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The physics behind Jenga help

  1. Dec 12, 2005 #1
    I just found out that I'm supposed to explain the physics concepts behind the game Jenga. All I've been able to find thus far is that it has something to do with inertia and "center of mass"

    I've read that it was best to quickly flick the block away as opposed to gently pulling it out which makes me think it's like the tablecloth trick magicians are so fond of. As for the rest I have no clue.

    Oh Yeah. I'm supposed to have this by tomorrow. Any help's appriciated.
     
  2. jcsd
  3. Dec 12, 2005 #2
    Erm.. Not really exactly the same as what the magicians are doing..
    If you were to look really carefully, magician tablecloth tricks uses glasswares that have little area of contact with the tablecloth or that the plates have large bases that increases its stability when they are made to stand on the table. And the cloth is mostly smooth..So when u actually pull the cloth, the glasswares simply slip off the cloth onto the table.. Partly also due to inertia but it oso requires quite alot of other factors such as friction..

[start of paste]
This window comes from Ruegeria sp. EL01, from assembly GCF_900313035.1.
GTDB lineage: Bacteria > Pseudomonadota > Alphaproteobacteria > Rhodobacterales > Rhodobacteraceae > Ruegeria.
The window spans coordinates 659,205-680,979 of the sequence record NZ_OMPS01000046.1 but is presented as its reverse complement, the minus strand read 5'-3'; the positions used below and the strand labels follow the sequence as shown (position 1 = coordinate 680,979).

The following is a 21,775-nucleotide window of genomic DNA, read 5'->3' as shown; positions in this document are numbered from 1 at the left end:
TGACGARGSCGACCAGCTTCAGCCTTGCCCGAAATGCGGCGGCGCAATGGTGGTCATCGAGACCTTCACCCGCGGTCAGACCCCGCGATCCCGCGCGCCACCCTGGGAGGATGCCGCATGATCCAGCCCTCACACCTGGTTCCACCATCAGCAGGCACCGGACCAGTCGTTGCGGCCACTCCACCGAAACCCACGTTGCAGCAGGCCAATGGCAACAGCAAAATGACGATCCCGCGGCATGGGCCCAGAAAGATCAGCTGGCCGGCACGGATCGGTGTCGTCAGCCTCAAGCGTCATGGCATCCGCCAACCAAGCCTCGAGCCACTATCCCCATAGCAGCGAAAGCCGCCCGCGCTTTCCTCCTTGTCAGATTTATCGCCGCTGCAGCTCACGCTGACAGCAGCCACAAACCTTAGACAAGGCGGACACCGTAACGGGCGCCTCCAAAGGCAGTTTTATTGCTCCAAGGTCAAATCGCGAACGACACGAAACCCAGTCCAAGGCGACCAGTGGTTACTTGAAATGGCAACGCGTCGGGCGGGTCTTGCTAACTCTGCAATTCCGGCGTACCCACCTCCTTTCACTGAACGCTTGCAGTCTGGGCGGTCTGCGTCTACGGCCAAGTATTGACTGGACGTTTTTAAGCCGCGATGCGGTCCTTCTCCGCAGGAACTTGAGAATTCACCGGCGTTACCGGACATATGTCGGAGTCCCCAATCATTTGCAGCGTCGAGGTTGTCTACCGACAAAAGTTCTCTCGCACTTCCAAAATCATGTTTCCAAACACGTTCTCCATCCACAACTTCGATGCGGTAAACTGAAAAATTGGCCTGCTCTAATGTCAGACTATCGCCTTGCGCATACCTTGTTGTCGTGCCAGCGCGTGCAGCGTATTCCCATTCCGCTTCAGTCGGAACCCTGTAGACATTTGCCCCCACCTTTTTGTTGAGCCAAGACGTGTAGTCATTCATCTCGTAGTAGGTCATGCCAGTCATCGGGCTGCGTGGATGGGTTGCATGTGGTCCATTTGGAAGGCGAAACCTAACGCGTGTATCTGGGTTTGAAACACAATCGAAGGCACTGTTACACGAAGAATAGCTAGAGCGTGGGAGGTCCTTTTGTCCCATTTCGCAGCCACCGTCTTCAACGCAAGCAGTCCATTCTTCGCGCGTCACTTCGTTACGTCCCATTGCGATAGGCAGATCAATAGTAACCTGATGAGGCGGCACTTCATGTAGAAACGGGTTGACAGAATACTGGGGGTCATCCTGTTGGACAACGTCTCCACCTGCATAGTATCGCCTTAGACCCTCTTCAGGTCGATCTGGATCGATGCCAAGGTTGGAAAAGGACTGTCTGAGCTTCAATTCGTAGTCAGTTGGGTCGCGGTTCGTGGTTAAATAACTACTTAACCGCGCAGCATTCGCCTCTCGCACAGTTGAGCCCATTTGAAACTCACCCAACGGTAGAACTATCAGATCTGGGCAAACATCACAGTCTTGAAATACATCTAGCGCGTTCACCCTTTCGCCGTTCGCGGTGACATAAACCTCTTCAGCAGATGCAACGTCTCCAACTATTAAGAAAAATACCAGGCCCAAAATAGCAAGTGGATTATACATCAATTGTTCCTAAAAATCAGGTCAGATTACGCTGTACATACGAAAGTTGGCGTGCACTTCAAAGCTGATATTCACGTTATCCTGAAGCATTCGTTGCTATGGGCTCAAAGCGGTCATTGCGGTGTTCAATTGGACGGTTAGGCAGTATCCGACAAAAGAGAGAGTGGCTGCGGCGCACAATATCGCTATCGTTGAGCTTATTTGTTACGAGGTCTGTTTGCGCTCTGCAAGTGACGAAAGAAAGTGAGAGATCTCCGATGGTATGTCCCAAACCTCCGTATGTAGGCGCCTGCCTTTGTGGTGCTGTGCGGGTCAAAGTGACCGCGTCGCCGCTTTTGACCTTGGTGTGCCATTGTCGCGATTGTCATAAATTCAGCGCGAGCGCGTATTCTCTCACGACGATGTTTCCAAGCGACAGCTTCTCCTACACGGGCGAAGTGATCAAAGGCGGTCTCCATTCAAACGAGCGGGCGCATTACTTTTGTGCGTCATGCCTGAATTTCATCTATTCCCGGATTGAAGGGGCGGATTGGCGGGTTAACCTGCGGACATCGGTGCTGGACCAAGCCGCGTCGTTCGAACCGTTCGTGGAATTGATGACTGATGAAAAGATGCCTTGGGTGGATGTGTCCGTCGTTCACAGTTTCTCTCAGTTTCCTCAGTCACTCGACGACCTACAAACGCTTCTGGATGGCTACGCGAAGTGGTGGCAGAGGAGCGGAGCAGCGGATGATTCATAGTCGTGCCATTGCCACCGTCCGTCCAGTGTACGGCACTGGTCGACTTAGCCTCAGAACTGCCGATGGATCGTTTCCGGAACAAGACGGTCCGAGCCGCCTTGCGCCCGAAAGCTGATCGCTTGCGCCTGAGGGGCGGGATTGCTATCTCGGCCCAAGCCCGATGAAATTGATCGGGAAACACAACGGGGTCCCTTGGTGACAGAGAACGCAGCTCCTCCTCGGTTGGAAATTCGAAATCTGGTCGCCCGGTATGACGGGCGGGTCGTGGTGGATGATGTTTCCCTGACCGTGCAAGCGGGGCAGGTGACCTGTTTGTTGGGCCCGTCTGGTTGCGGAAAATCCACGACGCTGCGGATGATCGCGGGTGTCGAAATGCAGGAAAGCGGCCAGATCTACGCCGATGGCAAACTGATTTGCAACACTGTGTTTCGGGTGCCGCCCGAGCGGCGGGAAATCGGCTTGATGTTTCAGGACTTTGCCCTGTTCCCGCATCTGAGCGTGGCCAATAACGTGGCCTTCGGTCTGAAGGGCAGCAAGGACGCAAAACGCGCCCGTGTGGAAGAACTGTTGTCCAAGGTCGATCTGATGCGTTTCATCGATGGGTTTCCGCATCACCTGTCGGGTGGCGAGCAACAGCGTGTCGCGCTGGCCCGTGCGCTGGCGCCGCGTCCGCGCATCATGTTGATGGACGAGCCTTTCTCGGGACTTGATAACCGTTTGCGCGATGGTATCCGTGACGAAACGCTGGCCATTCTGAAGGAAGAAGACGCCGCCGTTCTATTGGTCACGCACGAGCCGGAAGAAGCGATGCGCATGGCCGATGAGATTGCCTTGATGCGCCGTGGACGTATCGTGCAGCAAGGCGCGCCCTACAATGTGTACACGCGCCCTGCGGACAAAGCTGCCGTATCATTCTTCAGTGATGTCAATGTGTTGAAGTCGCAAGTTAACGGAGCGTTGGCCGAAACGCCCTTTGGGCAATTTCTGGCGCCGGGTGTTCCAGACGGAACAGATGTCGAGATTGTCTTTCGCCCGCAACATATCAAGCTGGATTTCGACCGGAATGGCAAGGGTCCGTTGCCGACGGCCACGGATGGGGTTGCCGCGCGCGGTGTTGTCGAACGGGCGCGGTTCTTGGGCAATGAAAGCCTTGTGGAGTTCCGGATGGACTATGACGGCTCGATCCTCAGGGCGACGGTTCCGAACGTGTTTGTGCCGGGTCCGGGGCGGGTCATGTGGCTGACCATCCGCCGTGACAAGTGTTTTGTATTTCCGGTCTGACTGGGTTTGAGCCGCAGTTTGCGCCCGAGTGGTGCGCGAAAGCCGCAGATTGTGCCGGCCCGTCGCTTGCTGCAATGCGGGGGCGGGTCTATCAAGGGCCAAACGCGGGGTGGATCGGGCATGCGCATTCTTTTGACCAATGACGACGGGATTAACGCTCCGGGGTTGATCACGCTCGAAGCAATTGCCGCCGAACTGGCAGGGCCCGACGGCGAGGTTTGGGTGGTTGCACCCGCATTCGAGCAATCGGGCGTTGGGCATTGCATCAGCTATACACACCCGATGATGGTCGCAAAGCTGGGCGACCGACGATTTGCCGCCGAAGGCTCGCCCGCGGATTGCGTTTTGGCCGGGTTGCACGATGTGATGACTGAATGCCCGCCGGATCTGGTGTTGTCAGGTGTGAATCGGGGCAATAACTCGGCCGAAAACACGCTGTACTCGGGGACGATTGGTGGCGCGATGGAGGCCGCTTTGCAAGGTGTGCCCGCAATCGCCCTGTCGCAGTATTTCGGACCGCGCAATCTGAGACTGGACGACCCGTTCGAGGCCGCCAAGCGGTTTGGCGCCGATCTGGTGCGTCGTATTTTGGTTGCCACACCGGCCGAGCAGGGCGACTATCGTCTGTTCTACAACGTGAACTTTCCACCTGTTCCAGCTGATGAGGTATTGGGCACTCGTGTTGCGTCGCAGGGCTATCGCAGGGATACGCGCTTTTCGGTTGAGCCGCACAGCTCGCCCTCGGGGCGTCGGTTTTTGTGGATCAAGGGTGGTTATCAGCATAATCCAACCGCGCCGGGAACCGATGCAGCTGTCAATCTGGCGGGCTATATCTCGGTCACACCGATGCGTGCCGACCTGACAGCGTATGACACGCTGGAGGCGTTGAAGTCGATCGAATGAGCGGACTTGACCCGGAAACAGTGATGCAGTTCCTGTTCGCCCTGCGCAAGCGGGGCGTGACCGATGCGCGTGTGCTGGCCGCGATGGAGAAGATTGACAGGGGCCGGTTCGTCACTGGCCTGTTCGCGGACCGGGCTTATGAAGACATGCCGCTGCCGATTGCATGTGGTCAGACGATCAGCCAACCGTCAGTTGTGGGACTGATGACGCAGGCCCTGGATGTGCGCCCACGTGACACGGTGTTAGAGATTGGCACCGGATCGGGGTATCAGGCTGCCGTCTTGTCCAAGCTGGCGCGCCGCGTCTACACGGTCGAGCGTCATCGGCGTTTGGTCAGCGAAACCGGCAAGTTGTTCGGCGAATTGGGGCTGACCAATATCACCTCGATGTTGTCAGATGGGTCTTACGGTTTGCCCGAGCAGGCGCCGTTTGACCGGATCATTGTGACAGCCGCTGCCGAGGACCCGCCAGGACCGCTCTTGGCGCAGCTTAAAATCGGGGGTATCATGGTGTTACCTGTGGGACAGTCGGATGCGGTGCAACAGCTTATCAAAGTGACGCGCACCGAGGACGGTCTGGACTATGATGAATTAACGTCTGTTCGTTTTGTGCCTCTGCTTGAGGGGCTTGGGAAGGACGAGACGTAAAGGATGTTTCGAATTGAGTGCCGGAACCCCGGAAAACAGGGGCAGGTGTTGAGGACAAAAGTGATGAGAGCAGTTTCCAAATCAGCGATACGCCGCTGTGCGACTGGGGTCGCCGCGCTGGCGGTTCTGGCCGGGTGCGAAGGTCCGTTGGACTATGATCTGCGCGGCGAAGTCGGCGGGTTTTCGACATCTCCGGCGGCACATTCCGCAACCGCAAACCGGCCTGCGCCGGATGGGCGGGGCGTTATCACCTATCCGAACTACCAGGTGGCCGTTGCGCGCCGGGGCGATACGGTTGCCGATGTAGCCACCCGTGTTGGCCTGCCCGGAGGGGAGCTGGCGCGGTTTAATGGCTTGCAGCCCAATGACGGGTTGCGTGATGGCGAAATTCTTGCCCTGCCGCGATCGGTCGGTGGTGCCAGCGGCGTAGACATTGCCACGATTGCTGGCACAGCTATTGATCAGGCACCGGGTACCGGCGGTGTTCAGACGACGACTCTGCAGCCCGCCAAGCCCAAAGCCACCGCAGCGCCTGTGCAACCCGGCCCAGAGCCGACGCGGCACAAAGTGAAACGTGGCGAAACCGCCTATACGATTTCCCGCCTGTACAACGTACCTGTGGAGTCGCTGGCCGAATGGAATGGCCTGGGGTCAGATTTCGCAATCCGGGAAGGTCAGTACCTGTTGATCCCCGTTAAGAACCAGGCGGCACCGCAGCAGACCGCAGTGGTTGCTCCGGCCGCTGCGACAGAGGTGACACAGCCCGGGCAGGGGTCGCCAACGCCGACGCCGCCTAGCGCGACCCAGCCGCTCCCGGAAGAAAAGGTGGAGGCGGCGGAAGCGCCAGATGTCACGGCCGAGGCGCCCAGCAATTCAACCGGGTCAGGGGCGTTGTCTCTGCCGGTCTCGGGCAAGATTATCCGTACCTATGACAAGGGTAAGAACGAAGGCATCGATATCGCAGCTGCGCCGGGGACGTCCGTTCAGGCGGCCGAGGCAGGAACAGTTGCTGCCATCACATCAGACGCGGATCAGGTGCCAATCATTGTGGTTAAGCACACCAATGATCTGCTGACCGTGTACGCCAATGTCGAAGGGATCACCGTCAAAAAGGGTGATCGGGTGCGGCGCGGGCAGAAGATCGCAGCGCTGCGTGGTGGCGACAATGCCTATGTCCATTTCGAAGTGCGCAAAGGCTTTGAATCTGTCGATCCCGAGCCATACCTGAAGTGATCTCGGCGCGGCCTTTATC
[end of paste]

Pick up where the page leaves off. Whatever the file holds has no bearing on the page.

However for jenga blocks, its not that simple.. The area of contact between the blocks are large and the surface of the blocks are rough. U can try pulling out the blocks fast but trust me.. Most of the time..it wont work. In this case, the frictional forces between the blocks will be larger than that of inertia so it wont work that well.. Well unless the surface of your jenga blocks are frictionless..

    Perphaps, getting the blocks out from the top is still one of the most reliable methods. The concept behind it..is stability. An object is stable when u have a large base and a short height.. Since the base is the same wherever u take the block from, its wise to take it from the allowed-top level because taking the level u take the block from as the base, u have a shorter height and thus maintaining the stability of the tower..

    Another method is that u take the middle blocks instead of the blocks at the sides.. This is to spread out the weight of the blocks above the level u are taking the block from. U will tend to maintain the stability of the tower instead of lessening it by reducing the area of the base.

    Any doubt can be clarified. I'm ok with it. I'm oso not sure if my explanation is clear enuff or not..Haha:)
     
    Last edited: Dec 12, 2005
  4. Dec 12, 2005 #3
    I'm afraid I disagree

    I don't see this strategy from the official source: